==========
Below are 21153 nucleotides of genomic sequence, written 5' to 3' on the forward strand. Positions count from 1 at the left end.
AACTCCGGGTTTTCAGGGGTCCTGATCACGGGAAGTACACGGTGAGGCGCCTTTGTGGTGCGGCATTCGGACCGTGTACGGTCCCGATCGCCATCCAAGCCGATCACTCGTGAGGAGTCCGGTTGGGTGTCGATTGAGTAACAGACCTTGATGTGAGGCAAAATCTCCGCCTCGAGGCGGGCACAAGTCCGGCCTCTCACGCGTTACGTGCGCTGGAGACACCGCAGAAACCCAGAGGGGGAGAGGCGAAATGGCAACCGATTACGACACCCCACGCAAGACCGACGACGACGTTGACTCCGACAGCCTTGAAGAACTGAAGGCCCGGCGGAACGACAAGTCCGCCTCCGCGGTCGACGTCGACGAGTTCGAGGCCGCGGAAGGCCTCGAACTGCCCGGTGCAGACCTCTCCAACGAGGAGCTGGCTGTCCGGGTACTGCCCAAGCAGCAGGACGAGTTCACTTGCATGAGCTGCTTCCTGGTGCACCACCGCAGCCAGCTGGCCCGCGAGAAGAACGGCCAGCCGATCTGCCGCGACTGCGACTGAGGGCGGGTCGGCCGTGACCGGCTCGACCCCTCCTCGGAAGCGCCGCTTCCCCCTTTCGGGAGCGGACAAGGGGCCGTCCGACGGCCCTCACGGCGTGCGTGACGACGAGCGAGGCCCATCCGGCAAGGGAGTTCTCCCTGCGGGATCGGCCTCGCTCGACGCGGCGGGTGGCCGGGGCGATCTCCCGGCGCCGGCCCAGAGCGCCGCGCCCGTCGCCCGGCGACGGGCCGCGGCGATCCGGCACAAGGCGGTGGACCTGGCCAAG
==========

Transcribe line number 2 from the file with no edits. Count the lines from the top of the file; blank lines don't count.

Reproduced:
AACTCCGGGTTTTCAGGGGTCCTGATCACGGGAAGTACACGGTGAGGCGCCTTTGTGGTGCGGCATTCGGACCGTGTACGGTCCCGATCGCCATCCAAGCCGATCACTCGTGAGGAGTCCGGTTGGGTGTCGATTGAGTAACAGACCTTGATGTGAGGCAAAATCTCCGCCTCGAGGCGGGCACAAGTCCGGCCTCTCACGCGTTACGTGCGCTGGAGACACCGCAGAAACCCAGAGGGGGAGAGGCGAAATGGCAACCGATTACGACACCCCACGCAAGACCGACGACGACGTTGACTCCGACAGCCTTGAAGAACTGAAGGCCCGGCGGAACGACAAGTCCGCCTCCGCGGTCGACGTCGACGAGTTCGAGGCCGCGGAAGGCCTCGAACTGCCCGGTGCAGACCTCTCCAACGAGGAGCTGGCTGTCCGGGTACTGCCCAAGCAGCAGGACGAGTTCACTTGCATGAGCTGCTTCCTGGTGCACCACCGCAGCCAGCTGGCCCGCGAGAAGAACGGCCAGCCGATCTGCCGCGACTGCGACTGAGGGCGGGTCGGCCGTGACCGGCTCGACCCCTCCTCGGAAGCGCCGCTTCCCCCTTTCGGGAGCGGACAAGGGGCCGTCCGACGGCCCTCACGGCGTGCGTGACGACGAGCGAGGCCCATCCGGCAAGGGAGTTCTCCCTGCGGGATCGGCCTCGCTCGACGCGGCGGGTGGCCGGGGCGATCTCCCGGCGCCGGCCCAGAGCGCCGCGCCCGTCGCCCGGCGACGGGCCGCGGCGATCCGGCACAAGGCGGTGGACCTGGCCAAG